I got onto the World Wide Web relatively late in the game. Prior to 1999, I was still pounding away on a Brother word processor. It could play Tetris (all the shapes were a single color, orange, against a black screen). Connect to the Web it could not.
Then I got my first computer, modem, and dial-up service — just in time to enjoy the Y2K panic when we collectively feared our computers would crash and wipe out all our precious data as a special New Year’s Day surprise. That never came to pass; in fact, I still have a few old files from that floppy-disc-devouring dinosaur, dutifully transferred from one upgrade to another down the years. Though if I open them now, converting them from an ancient version of Wordperfect to Word 2007, the original text appears far down the page, embedded within dozens of lines of incoherent symbols, as if a foreword and postscript had been attached to my musings by an alien intelligence in an unknown tongue.
Most of us can probably recall what it was like when we first discovered the new vistas that were suddenly opened to us…The novelty of typing anything into a search engine and marveling at the thousands of possibilities that came cascading in response to our command. Text, visuals, audio, video — why, images moved and made noises on the virtual page before us! We were transformed into wizards, able to summon erudite knowledge or time-killing trifles (far too often the latter) with such ease that Prospero himself would be envious, and indeed might be tempted to trade in Ariel for a Dell.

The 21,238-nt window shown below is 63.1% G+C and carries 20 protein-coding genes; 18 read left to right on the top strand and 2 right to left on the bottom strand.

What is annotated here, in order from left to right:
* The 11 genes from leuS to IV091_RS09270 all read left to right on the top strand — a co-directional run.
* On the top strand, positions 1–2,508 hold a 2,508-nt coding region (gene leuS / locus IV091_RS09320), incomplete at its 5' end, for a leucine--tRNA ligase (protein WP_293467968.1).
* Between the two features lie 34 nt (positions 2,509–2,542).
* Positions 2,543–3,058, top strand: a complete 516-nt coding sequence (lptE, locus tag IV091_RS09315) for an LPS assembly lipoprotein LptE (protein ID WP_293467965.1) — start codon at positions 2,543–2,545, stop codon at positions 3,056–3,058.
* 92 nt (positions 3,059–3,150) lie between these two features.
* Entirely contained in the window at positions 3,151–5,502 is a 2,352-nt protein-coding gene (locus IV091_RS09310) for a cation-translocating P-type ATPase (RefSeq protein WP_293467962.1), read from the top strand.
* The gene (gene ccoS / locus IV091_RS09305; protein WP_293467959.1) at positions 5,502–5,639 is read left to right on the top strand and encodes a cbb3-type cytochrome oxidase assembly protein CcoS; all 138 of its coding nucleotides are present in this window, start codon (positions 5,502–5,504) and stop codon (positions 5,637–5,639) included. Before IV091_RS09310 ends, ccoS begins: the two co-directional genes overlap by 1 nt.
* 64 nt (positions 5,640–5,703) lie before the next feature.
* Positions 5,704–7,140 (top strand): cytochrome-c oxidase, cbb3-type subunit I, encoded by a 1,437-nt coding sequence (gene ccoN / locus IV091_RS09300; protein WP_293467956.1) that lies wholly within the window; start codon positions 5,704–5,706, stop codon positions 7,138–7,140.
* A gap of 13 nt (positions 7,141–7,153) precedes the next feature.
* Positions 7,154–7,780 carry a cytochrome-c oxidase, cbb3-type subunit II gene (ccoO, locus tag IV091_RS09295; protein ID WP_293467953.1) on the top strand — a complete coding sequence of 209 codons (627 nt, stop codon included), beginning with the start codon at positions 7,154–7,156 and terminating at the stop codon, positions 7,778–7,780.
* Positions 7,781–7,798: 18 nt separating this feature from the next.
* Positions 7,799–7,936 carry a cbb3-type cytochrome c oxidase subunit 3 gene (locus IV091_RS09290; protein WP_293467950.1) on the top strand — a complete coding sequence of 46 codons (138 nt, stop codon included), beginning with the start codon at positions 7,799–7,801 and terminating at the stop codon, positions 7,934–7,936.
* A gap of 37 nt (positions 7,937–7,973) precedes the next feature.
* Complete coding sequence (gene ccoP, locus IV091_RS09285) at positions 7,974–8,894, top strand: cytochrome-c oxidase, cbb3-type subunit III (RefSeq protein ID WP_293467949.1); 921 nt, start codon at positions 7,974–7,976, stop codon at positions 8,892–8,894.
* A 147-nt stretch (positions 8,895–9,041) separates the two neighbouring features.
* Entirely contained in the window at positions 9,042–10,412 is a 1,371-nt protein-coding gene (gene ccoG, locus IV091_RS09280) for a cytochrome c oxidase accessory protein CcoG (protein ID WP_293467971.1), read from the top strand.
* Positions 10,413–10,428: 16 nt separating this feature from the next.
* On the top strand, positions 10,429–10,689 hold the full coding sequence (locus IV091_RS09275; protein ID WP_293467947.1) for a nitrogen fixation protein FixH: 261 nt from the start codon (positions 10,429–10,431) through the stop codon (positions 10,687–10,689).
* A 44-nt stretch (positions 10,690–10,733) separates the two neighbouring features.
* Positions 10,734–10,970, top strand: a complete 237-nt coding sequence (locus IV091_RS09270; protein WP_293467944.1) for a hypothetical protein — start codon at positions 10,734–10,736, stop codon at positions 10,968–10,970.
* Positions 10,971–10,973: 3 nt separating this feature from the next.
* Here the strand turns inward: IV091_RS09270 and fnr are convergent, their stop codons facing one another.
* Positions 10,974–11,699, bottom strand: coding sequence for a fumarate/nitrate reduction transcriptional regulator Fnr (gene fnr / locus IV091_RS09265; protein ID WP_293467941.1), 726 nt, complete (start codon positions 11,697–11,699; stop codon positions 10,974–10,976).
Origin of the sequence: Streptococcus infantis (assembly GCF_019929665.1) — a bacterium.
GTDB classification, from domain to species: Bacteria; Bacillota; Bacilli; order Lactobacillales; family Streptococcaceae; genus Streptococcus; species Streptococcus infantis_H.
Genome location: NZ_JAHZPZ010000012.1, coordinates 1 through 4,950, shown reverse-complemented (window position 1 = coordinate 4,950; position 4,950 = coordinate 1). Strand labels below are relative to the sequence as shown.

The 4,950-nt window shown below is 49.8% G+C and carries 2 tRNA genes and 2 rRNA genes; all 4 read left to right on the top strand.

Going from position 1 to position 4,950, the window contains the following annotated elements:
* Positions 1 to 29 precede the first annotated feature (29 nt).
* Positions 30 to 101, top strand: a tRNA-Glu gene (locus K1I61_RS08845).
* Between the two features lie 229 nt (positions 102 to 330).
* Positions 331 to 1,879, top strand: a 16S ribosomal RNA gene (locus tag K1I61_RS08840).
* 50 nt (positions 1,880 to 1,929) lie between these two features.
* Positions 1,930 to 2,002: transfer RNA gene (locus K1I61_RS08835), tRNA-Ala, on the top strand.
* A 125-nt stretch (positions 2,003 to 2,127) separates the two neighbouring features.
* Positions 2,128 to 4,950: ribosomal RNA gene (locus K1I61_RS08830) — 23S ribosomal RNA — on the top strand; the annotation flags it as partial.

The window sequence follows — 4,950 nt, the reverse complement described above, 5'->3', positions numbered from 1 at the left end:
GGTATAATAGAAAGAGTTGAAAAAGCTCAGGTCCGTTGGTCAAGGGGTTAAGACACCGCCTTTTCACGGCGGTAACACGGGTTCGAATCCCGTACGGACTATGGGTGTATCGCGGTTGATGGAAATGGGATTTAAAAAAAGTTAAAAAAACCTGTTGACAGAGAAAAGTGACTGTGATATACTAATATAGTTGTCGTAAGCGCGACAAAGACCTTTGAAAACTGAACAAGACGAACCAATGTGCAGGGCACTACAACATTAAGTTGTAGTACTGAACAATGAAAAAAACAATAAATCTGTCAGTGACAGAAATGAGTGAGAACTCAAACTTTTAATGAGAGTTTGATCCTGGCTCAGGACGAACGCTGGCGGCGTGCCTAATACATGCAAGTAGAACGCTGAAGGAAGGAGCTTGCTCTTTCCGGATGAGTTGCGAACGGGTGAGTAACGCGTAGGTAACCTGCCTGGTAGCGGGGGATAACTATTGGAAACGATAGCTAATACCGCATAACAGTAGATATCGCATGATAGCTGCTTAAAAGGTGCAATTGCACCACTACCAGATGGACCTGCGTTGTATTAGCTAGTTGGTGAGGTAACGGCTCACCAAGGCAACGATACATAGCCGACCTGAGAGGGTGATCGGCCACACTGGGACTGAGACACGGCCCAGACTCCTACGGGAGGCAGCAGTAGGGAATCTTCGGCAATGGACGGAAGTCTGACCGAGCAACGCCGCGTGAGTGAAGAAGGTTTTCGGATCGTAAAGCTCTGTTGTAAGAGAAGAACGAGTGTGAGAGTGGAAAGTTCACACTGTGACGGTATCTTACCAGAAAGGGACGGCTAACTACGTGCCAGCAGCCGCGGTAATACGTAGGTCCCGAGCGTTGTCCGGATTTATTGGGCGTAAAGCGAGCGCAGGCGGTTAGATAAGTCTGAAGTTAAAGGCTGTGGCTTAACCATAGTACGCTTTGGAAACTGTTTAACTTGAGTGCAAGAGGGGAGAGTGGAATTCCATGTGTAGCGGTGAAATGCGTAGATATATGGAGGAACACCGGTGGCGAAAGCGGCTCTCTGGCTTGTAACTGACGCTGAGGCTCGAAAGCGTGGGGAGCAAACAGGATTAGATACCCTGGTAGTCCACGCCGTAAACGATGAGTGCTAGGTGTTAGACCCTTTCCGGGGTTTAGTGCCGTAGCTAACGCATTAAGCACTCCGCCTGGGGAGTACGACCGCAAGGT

Then we really started having some fun flexing our newfound powers (and no, I don’t mean discovering naughty sites — but okay, let’s admit it, most of us did that too. Hey, I’ve read the statistics — nearly all of us did that! Including most of us who claimed we didn’t. Data doesn’t lie.). There were addictive games…engaging chatrooms…funny pictures (mostly of cats, for some reason). But occasionally we did utilize these new tools to do some bona fide research.
And that brings me to one of my very first forays onto the Web on a fact-gathering mission. This was on Ask Jeeves or one of those other old pre-Google-domination search engines. I was hunting down trolls. I mean old school trolls, the scary, rock-biting trolls of Scandinavian myth and folklore. These kinds of trolls:
Of course, thousands of pages popped up in answer to my query, linking to virtually every iteration of troll across the World Wide Web….
I was about to learn just how damned easy it can be to get sidetracked on the information highway.
While scouring through all this information on trolls — those fearsome creatures that haunt Scandinavian woods and rocky bluffs — I came across a site called Trollforest. Sounded promising, until I discovered they sold plush troll dolls, like this…
This one is “Bugbear”, who, according to the site, is a “wild and friendly troll” that “likes to have a good time all the time” (like the keyboardist in This is Spinal Tap?). They had a comic strip about him posted on the site, in which he is sitting up in a tree dozing. Someone off-panel yells, “WHAT do you think you are doing?” He snaps awake and replies, “I’m meditating. It keeps me cute and cuddly.”